In 1991, at the age of 18, Reuter attended Robert Fripp’s Guitar Craft. He has been a member of multiple bands, including centrozoon, Stick Men, Tuner, The Crimson ProjeKct and Europa String Choir.
A specialist in touch guitar playing, Reuter became known as a leading player of the Warr Guitar and Chapman Stick during the 1990s and 2000s before developing and marketing his own U8 and U10 Touch Guitar instruments. In collaboration with former King Crimson member Trey Gunn, he runs the Touch Guitar Circle, a teaching and support network for touch guitar players.
The majority of Reuter’s solo releases have consisted of ambient textured music using heavily-effected touch guitar, Warr Guitar or Chapman Stick, plus laptop. A number of these albums have been released on Bandcamp.
Reagan West has the perfect life. She’s gorgeous, she’s popular, and she’s at the tip-top of the high school food chain as co-captain of the cheerleading squad. She’s also best friends with the most evil girl in Albany, Tawny Perez, which means she’s never on the receiving end of Tawny’s wrath.
The only trouble in Reagan’s perfect life comes from the constant threat of her fellow classmates discovering her dirty little secret—Reagan West is a closet gamer.
This was obtained as part of a StoryBundle.
There is nothing wrong with the writing or characters here. It’s just that I have a problem with the whole premise of the book. It is based on the nerd/jock dichotomy but in female culture. If this was written 30 years ago it would be relevant.
The nerd/jock thing I came across around the early 1980’s, as depicted in Animal House (1978). As a school student at the age depicted here, this culture just didn’t exist in New Zealand.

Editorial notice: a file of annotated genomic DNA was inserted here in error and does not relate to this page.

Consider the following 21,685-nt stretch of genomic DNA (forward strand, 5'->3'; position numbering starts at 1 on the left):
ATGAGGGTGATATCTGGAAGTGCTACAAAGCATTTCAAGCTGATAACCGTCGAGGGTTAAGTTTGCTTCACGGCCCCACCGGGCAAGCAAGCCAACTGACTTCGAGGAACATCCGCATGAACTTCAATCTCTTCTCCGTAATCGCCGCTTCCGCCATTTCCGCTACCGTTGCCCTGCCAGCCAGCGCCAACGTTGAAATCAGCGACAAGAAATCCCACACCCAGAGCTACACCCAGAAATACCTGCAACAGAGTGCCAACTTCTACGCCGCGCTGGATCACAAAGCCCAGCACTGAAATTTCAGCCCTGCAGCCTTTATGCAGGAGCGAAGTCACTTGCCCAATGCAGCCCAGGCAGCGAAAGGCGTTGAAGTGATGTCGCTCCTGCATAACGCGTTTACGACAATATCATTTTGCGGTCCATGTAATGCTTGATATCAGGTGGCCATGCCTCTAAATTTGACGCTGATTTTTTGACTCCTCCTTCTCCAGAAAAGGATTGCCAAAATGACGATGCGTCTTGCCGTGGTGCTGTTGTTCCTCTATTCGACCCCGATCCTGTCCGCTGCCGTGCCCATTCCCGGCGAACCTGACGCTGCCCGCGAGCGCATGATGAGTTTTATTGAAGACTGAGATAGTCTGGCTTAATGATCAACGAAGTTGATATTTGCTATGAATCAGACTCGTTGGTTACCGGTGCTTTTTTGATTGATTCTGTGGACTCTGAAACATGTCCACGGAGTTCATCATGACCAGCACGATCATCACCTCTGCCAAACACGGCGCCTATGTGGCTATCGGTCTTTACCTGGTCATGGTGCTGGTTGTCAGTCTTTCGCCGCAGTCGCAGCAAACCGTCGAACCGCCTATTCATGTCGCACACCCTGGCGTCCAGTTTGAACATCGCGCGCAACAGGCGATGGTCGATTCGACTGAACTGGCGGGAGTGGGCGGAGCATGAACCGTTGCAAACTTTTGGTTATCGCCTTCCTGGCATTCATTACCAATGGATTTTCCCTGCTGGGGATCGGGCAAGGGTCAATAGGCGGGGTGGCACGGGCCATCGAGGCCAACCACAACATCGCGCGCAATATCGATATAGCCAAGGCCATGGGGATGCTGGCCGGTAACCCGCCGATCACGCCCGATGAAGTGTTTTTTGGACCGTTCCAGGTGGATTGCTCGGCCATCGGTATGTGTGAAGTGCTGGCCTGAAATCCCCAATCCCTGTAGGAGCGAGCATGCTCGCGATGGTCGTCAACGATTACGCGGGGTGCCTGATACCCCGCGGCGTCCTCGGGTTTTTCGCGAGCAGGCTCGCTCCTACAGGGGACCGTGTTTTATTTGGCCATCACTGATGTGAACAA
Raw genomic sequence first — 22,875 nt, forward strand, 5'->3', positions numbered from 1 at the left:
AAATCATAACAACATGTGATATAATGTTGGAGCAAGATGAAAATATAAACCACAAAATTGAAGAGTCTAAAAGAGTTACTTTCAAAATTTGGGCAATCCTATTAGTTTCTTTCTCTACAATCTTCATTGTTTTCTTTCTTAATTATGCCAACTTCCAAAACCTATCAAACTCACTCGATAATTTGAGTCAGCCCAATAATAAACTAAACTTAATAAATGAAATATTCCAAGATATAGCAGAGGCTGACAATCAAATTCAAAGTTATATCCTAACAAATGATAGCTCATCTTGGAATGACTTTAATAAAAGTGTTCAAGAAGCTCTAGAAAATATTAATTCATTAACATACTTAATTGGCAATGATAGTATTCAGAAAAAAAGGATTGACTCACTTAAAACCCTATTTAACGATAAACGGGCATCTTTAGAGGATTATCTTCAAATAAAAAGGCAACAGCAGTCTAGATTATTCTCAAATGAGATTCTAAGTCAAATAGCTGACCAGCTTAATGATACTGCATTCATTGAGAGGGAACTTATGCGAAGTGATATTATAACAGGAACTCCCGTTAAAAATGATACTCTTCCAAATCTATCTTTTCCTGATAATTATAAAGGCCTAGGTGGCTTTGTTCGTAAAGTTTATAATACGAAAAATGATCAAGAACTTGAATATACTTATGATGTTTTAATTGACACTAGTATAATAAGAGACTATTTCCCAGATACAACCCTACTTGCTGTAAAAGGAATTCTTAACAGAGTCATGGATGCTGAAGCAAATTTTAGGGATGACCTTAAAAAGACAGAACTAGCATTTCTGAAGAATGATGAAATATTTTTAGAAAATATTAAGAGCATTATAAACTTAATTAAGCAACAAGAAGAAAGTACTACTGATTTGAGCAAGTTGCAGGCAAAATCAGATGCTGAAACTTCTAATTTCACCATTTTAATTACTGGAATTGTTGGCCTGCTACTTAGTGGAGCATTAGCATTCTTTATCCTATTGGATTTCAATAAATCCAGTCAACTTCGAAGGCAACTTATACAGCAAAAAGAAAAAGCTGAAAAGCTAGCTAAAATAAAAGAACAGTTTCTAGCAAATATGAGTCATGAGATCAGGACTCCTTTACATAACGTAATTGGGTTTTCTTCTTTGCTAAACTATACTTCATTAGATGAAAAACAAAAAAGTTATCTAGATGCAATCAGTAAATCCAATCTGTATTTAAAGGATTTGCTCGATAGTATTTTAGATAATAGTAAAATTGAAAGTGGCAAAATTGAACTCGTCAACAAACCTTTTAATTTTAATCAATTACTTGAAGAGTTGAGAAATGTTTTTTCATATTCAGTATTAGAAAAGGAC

Now, in my young relatives who are equally at ease with sports and technology it seems to have dissipated. This was written in 2015, and it just seems to be out of it’s era.
Because of this I find it difficult to understand the motivations of the characters.
The other film it reminds me of is Heathers (1988). I can cope with young female protagonists (e.g. Anthea Sharpe’s Feyland series) but here it just doesn’t work.
Minions is a 2015 American 3D computer-animated comedy film, serving as a spin-off/prequel to the Despicable Me franchise.
Directed by Pierre Coffin and Kyle Balda, written by Brian Lynch, and produced by Chris Meledandri and Janet Healy.
It was first foreshadowed in the end credits of Despicable Me 2 (2013), where Kevin, Stuart, and Bob, three of the Minions and the film’s main characters, are seen auditioning for the film. A sequel is planned for release in 2020.
Geoffrey Rush as The Narrator
Pierre Coffin as Kevin, Stuart, Bob and The Minions
Sandra Bullock as Scarlet Overkill
Jon Hamm as Herb Overkill
Michael Keaton as Walter Nelson
Allison Janney as Madge Nelson
Katy Mixon as Tina Nelson
Steve Coogan as Professor Flux and The Tower Guard
Jennifer Saunders as Queen Elizabeth II
Michael Beattie as a VNC Announcer and Walter Nelson Jr.